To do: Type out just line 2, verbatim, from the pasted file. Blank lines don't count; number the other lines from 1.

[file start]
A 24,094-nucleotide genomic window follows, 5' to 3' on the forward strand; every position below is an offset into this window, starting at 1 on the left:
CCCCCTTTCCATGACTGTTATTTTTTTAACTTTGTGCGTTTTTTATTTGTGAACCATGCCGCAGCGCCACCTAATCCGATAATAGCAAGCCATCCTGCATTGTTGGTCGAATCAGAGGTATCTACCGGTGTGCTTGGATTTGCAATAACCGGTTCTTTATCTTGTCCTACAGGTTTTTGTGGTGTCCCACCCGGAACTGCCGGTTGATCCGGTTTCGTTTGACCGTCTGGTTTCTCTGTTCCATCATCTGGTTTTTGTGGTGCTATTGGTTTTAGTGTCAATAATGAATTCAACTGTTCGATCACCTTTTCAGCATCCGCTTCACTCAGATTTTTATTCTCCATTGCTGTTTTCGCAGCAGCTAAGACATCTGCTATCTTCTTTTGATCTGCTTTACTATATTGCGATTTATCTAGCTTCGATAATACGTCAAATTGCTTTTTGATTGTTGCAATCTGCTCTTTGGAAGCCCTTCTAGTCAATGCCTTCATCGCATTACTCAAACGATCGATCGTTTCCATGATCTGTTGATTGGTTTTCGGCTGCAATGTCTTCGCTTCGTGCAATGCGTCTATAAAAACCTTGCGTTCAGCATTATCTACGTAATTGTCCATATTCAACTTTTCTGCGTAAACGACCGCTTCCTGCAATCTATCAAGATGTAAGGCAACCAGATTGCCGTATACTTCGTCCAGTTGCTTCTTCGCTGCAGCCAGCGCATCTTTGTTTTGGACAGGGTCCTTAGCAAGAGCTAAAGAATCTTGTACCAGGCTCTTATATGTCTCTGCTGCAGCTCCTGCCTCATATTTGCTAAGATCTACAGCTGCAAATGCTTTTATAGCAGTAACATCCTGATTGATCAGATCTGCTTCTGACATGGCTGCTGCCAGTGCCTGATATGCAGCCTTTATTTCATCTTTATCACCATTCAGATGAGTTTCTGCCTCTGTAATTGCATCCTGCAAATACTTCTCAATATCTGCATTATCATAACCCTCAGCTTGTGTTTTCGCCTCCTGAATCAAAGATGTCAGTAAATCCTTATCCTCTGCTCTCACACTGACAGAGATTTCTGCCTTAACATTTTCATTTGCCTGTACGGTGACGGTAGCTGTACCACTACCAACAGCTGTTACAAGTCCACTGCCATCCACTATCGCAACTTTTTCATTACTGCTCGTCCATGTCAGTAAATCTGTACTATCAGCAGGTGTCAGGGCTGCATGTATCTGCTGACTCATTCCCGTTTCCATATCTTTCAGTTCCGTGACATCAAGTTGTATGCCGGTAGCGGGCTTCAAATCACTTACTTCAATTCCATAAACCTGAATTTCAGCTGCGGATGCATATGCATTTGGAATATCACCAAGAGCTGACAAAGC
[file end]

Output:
CCCCCTTTCCATGACTGTTATTTTTTTAACTTTGTGCGTTTTTTATTTGTGAACCATGCCGCAGCGCCACCTAATCCGATAATAGCAAGCCATCCTGCATTGTTGGTCGAATCAGAGGTATCTACCGGTGTGCTTGGATTTGCAATAACCGGTTCTTTATCTTGTCCTACAGGTTTTTGTGGTGTCCCACCCGGAACTGCCGGTTGATCCGGTTTCGTTTGACCGTCTGGTTTCTCTGTTCCATCATCTGGTTTTTGTGGTGCTATTGGTTTTAGTGTCAATAATGAATTCAACTGTTCGATCACCTTTTCAGCATCCGCTTCACTCAGATTTTTATTCTCCATTGCTGTTTTCGCAGCAGCTAAGACATCTGCTATCTTCTTTTGATCTGCTTTACTATATTGCGATTTATCTAGCTTCGATAATACGTCAAATTGCTTTTTGATTGTTGCAATCTGCTCTTTGGAAGCCCTTCTAGTCAATGCCTTCATCGCATTACTCAAACGATCGATCGTTTCCATGATCTGTTGATTGGTTTTCGGCTGCAATGTCTTCGCTTCGTGCAATGCGTCTATAAAAACCTTGCGTTCAGCATTATCTACGTAATTGTCCATATTCAACTTTTCTGCGTAAACGACCGCTTCCTGCAATCTATCAAGATGTAAGGCAACCAGATTGCCGTATACTTCGTCCAGTTGCTTCTTCGCTGCAGCCAGCGCATCTTTGTTTTGGACAGGGTCCTTAGCAAGAGCTAAAGAATCTTGTACCAGGCTCTTATATGTCTCTGCTGCAGCTCCTGCCTCATATTTGCTAAGATCTACAGCTGCAAATGCTTTTATAGCAGTAACATCCTGATTGATCAGATCTGCTTCTGACATGGCTGCTGCCAGTGCCTGATATGCAGCCTTTATTTCATCTTTATCACCATTCAGATGAGTTTCTGCCTCTGTAATTGCATCCTGCAAATACTTCTCAATATCTGCATTATCATAACCCTCAGCTTGTGTTTTCGCCTCCTGAATCAAAGATGTCAGTAAATCCTTATCCTCTGCTCTCACACTGACAGAGATTTCTGCCTTAACATTTTCATTTGCCTGTACGGTGACGGTAGCTGTACCACTACCAACAGCTGTTACAAGTCCACTGCCATCCACTATCGCAACTTTTTCATTACTGCTCGTCCATGTCAGTAAATCTGTACTATCAGCAGGTGTCAGGGCTGCATGTATCTGCTGACTCATTCCCGTTTCCATATCTTTCAGTTCCGTGACATCAAGTTGTATGCCGGTAGCGGGCTTCAAATCACTTACTTCAATTCCATAAACCTGAATTTCAGCTGCGGATGCATATGCATTTGGAATATCACCAAGAGCTGACAAAGC